The aftermath of the wildfires in California has left more than just ashes, dust, and homeless people. Local residents also face environmental hazards caused by the common, toxic-laden, household items that burned alongside the buildings. Although homes are supposed to be “safe havens,” most of them are unfortunately filled with toxic chemicals linked to a host of health problems, including cancer, autism, developmental defects, and reproductive issues.
It’s not just California fire-victim residents who are in danger. Homeowners across the country are surrounded by harmful chemicals like phthalates, flame retardants, and perfluorinated chemicals (PFCs) on a daily basis. According to Dr. Leonardo Trasande, professor at NYU, studies show that the synthetic chemicals lurking in the home are major risk factors in the development of diseases and disabilities.
Trasande, who is an expert in pediatrics and environmental health, says that children in particular are at the greatest risk. Their bodies are still developing, which means they have less of an immunity to environmental toxins. Not to mention, they’re also smaller, which means that even a little exposure can be detrimental.
The Top 4 Toxic Household Chemicals
Dr. Trasande came up with a list of the household chemicals that he says are the most toxic, along with where you can find them and how you can eliminate them.
Pesticides are typically found in foods like vegetables, potatoes, and milk, as well as in your lawn outside. According to the Environmental Working Group (EWG), harmful amounts of weed-killer can be found in Cheerios and Quaker Oats products.
The link between pesticides and human diseases like cancer is still being investigated, but certain studies show that exposure to pesticides can cause leukemia or non-Hodgkins lymphoma. They’ve also been shown to cause autism and attention deficit hyperactivity disorder (ADHD) in infants, children, and young teenagers.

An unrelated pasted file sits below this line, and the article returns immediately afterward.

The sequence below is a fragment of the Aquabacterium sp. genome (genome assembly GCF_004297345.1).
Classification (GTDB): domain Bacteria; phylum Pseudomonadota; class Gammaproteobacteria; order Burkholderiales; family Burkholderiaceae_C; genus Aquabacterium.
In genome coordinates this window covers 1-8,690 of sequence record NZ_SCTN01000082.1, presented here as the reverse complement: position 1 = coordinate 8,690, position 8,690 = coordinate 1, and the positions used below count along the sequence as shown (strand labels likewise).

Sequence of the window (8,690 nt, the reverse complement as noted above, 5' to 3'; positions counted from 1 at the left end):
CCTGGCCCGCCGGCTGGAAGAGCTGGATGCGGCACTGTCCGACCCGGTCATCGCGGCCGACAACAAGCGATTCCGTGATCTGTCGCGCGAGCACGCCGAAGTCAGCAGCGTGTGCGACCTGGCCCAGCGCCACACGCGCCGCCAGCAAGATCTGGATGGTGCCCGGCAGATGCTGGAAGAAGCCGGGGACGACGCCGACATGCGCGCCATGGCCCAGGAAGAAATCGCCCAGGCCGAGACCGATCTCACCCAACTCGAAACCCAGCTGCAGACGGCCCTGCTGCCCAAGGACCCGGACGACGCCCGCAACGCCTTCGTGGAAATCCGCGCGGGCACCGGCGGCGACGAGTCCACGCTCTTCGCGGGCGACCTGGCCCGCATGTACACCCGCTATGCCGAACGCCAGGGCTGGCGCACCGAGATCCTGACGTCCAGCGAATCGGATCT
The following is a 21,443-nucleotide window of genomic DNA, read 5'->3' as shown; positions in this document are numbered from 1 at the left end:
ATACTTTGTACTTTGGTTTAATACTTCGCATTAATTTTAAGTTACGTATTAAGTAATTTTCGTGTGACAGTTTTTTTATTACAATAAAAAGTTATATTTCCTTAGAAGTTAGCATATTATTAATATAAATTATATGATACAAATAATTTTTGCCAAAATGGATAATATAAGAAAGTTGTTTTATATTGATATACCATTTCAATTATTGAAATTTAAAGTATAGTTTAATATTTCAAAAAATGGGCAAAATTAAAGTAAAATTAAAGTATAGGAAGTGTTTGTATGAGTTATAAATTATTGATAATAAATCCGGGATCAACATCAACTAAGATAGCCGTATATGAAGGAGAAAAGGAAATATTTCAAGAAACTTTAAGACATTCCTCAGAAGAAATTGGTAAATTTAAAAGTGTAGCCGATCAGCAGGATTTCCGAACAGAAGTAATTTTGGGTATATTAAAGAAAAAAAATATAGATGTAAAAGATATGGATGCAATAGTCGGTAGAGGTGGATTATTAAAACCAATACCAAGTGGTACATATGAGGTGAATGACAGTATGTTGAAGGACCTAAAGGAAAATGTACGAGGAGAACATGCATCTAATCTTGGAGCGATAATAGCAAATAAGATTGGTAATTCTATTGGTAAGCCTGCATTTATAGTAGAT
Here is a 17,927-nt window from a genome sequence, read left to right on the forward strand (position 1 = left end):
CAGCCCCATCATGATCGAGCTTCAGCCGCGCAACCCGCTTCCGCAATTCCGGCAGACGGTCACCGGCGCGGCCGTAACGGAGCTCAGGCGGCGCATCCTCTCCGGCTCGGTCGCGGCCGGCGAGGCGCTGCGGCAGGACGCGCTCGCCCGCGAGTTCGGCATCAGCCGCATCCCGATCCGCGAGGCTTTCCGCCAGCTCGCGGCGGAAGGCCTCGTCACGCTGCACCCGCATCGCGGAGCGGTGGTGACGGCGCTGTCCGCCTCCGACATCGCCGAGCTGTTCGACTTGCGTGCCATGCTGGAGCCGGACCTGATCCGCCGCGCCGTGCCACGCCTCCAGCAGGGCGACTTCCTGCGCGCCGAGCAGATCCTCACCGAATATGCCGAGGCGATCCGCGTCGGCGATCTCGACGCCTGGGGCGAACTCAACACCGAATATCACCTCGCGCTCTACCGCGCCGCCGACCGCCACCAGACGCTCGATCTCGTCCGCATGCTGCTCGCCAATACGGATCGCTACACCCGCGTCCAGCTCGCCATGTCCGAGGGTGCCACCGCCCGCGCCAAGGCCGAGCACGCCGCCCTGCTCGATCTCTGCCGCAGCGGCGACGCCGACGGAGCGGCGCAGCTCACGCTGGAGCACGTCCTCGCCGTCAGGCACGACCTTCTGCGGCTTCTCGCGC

In order to limit your exposure to harmful pesticides, for starters, it’s best to avoid spraying them in your backyard. You should also switch to organic foods whenever possible, but it’s important to note that even organic produce can be sprayed with pesticides.
Phthalates help to make plastic flexible. Thankfully, phthalates were banned from toys and children’s products in 2008. They are still used in manufacturing, though. They can be found in vinyl flooring, shower curtains, detergents, nail polish, hair sprays, shampoos, perfumes, and other cosmetic products.
Phthalates are linked with many reproductive issues, such as infertility and endometriosis. Other studies have also shown them to be associated with obesity, ADHD, asthma, diabetes, and breast cancer.
To avoid contact with phthalates, you have to cleanse your home of many products. Since this can be overwhelming, it’s best to start slowly. Eliminating products as you finish them is the best way to go about it. Any product that has “recycling-code-3” on its label or contains “fragrance” might also contain phthalates.
3. Bisphenol A (BPA)
BPA can be found in plastics and food packaging, as well as in paper items and aluminum cans. Many scientists have discovered a connection between BPA and obesity, as well as coronary artery disease, high blood pressure, and female reproductive issues. The FDA has deemed BPA safe for humans, but this claim has been challenged by many researchers.
Replacing your plastic containers and water bottles with those made from glass or stainless steel is a great first step in limiting your exposure to BPA. You should also avoid microwaving plastic and cut back on canned foods.
4. Flame Retardants
Flame retardants are chemicals that help to make products like electronics, clothing, furniture, carpets, and building materials less flammable. Several states have limited or banned flame retardants from being used in certain products. Unfortunately, the harmful chemicals can still be found in the air, as well as in water, soil, and dust.
Flame retardants have been shown to contribute to thyroid cancer, ADHD, and slow brain development. They also might have a negative affect on children’s IQ levels and could potentially cause asthma and allergies.
The more you vacuum and mop your home, the more you can rid it of flame retardant residue. It’s also best to avoid mattresses and toys that contain polyurethane foam.
The Bottom Line
Unfortunately, the U.S. Environmental Protection Agency (EPA) has not been able to keep up with the scientific studies that reveal the harmful effects of household chemicals. Even after studies have shown that there are more than 80,000 of these toxins lingering in U.S. products, they’ve still only banned a small amount.
It’s best not to rely solely on the EPA, as Trasande describes their evaluation techniques as “oversimplified” and “limited on a number of levels.” Scientists have proven that exposure to these harmful chemicals are certainly linked with many harmful diseases, including cancer. Protect yourself and your family by making small changes that eliminate these toxins from your living environment.